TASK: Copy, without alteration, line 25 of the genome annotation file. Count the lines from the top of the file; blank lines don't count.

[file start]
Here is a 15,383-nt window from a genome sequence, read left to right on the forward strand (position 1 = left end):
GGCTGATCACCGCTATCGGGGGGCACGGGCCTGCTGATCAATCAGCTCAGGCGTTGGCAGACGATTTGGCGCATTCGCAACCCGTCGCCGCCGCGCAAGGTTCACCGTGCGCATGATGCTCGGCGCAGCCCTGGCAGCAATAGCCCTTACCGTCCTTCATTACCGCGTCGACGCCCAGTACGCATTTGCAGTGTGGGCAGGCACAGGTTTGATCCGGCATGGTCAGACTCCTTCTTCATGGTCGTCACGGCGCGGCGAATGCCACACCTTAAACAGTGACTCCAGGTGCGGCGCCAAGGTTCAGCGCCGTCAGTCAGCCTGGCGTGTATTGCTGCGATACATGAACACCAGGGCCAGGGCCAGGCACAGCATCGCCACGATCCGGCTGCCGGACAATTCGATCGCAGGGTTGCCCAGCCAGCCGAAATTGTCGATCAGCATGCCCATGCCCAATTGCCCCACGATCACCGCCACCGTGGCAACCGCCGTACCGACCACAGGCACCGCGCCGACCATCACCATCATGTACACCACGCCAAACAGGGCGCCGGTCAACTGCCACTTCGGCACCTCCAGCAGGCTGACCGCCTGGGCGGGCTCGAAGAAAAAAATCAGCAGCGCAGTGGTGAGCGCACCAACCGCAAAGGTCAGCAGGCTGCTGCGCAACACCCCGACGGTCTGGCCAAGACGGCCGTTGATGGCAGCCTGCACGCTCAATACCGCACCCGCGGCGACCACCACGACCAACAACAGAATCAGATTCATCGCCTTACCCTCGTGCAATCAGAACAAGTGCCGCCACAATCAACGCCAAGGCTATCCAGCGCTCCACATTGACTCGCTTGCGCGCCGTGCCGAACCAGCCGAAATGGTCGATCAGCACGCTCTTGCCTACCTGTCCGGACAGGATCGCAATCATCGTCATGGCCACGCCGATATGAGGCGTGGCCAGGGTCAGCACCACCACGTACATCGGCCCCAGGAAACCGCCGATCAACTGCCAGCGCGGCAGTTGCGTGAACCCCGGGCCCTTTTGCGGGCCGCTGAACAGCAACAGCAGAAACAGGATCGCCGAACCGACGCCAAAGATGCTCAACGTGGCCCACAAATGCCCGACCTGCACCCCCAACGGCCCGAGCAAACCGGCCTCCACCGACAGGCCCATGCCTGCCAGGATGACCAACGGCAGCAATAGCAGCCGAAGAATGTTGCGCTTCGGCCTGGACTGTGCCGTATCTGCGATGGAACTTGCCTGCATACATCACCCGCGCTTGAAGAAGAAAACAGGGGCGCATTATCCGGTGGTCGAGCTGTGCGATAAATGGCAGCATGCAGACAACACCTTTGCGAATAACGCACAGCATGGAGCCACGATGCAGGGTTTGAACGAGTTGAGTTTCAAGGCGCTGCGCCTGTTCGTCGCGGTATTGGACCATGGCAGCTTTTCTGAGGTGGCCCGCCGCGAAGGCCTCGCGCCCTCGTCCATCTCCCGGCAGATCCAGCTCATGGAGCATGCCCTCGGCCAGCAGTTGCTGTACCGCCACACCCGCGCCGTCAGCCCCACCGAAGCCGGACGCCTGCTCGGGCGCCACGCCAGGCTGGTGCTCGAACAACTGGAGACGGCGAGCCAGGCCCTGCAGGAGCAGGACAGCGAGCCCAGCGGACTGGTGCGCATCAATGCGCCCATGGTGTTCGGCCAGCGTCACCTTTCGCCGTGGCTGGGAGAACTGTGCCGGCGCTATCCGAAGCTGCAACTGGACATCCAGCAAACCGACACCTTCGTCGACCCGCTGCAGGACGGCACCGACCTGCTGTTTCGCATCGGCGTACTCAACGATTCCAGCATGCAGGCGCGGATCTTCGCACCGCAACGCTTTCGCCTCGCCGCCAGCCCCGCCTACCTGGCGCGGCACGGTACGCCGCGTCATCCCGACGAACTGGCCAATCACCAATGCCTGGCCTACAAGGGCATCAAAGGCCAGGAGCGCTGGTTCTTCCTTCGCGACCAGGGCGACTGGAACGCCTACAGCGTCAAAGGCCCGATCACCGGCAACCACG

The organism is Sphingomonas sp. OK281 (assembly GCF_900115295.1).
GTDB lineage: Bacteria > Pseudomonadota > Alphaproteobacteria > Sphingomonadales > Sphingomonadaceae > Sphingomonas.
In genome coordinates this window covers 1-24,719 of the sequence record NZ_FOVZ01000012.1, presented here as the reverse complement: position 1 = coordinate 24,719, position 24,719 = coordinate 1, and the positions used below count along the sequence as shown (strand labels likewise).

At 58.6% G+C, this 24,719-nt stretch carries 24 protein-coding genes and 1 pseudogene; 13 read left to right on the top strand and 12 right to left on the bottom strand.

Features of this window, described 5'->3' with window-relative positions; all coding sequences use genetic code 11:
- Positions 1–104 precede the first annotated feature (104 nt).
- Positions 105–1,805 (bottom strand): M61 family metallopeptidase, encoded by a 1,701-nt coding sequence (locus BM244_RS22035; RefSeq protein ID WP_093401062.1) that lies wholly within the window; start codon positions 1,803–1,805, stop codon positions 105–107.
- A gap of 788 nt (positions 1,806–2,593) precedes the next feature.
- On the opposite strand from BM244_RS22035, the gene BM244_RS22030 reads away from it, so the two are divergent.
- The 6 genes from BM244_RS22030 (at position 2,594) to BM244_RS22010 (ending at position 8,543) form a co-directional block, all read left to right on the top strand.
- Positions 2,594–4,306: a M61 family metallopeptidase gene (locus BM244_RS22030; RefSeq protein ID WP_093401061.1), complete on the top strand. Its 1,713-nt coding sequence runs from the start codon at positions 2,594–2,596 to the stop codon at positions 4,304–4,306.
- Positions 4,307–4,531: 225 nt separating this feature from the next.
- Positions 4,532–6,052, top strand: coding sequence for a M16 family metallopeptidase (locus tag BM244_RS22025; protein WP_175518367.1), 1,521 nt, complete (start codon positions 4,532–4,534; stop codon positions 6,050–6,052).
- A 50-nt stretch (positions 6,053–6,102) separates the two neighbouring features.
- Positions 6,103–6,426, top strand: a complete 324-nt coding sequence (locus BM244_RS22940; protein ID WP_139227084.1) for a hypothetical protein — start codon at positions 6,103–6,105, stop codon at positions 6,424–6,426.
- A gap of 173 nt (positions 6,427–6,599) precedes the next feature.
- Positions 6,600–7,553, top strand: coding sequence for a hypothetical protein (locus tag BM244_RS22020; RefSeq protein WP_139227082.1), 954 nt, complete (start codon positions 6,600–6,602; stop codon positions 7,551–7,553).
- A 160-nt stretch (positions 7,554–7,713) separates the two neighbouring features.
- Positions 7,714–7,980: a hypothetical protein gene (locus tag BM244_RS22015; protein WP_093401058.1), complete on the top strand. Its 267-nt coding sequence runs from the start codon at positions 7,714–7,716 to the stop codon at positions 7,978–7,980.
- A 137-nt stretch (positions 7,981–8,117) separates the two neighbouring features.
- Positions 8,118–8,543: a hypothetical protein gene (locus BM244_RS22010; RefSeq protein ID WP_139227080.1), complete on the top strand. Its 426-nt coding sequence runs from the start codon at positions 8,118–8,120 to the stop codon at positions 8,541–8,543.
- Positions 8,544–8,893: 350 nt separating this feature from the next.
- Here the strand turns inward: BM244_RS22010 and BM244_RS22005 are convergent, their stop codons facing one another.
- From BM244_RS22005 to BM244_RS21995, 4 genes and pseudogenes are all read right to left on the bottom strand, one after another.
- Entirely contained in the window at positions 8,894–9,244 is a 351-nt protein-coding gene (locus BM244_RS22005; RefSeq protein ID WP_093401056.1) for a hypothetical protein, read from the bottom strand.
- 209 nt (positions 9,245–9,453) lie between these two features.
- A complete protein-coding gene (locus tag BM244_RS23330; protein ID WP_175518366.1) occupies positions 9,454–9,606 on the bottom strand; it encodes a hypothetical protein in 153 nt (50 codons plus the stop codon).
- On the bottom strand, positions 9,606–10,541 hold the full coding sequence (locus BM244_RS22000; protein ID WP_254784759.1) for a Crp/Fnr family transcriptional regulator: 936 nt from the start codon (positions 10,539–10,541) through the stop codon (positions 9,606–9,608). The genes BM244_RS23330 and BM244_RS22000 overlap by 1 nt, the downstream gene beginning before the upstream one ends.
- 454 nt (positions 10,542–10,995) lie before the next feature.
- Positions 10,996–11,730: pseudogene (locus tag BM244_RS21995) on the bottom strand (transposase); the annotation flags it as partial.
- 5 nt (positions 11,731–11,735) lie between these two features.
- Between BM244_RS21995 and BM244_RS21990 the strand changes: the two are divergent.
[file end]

- Here the strand turns inward: BM244_RS22010 and BM244_RS22005 are convergent, their stop codons facing one another.